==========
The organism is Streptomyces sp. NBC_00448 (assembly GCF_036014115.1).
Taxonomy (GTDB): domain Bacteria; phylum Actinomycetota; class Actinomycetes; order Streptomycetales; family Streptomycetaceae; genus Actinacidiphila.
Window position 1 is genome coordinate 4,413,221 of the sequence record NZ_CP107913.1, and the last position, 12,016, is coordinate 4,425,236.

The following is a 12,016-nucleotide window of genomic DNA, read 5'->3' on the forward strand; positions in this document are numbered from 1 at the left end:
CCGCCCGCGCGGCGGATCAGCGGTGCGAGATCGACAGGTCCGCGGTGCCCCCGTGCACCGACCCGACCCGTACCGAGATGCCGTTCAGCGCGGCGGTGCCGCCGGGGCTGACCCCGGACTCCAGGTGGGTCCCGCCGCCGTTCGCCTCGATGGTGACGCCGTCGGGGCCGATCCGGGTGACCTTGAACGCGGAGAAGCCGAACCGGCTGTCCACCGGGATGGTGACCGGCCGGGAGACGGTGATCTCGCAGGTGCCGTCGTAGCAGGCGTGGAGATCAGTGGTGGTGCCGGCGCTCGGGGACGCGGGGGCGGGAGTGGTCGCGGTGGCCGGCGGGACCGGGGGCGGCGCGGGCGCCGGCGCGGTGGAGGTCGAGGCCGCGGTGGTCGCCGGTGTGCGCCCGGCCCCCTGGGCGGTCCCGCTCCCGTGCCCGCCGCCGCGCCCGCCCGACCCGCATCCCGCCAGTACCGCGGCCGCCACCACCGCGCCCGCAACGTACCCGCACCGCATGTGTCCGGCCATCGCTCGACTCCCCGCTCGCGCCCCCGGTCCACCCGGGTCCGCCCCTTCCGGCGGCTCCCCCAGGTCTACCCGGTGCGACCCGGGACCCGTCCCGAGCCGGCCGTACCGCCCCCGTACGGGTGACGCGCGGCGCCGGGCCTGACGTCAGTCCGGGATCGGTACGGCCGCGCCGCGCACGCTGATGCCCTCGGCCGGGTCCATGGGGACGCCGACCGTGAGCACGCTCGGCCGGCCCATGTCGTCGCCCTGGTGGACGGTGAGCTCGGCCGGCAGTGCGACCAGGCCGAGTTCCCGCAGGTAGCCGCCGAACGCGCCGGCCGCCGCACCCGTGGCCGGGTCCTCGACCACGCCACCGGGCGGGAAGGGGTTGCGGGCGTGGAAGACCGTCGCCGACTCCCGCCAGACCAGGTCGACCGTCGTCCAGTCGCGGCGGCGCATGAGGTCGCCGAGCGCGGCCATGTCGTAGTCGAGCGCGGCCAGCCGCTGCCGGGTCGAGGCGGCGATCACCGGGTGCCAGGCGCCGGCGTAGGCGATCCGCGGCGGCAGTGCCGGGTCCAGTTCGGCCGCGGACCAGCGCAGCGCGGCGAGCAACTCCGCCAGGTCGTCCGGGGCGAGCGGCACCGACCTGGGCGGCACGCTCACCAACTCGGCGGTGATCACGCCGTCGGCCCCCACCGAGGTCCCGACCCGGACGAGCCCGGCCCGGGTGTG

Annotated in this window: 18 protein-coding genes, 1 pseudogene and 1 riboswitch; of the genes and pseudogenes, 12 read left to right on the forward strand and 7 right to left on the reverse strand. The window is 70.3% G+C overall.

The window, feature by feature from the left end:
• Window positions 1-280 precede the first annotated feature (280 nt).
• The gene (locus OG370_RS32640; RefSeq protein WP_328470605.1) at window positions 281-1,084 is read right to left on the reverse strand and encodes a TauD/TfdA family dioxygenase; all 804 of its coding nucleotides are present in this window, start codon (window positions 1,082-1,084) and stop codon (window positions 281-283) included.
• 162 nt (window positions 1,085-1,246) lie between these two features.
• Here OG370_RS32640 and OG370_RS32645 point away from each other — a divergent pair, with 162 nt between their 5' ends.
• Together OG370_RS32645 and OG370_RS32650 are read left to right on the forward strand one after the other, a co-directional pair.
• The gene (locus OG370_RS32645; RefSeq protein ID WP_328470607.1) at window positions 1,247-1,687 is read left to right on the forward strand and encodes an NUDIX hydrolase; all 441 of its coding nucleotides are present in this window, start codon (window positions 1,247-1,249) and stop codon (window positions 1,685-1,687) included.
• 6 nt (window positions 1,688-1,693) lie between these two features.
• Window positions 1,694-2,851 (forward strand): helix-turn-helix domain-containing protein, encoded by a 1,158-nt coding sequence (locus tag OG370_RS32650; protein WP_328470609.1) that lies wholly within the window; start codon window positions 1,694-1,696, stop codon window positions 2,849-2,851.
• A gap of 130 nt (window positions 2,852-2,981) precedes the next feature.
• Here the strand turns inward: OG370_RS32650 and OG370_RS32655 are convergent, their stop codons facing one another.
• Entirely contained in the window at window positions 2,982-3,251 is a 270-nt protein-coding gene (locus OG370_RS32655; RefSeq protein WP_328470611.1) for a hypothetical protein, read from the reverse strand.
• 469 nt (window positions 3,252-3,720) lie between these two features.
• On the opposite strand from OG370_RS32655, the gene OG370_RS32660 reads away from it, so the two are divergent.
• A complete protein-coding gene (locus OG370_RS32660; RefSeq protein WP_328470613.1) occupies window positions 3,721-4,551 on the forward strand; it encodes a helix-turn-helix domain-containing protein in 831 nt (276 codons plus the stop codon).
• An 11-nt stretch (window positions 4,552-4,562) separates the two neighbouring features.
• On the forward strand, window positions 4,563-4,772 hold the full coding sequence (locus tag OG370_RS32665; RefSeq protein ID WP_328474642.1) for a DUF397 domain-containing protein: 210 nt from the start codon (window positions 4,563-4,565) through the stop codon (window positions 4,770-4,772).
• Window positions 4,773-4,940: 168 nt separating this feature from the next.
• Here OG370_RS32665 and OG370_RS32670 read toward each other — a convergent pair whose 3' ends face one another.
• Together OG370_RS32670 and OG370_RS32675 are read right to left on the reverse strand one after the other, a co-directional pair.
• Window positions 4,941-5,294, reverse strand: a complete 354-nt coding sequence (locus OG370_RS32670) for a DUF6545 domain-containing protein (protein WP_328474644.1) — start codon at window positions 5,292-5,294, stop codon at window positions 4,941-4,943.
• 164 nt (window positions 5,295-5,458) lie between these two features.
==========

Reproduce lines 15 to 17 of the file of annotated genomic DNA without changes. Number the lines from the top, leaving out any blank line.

• Window positions 1,694-2,851 (forward strand): helix-turn-helix domain-containing protein, encoded by a 1,158-nt coding sequence (locus tag OG370_RS32650; protein WP_328470609.1) that lies wholly within the window; start codon window positions 1,694-1,696, stop codon window positions 2,849-2,851.
• A gap of 130 nt (window positions 2,852-2,981) precedes the next feature.
• Here the strand turns inward: OG370_RS32650 and OG370_RS32655 are convergent, their stop codons facing one another.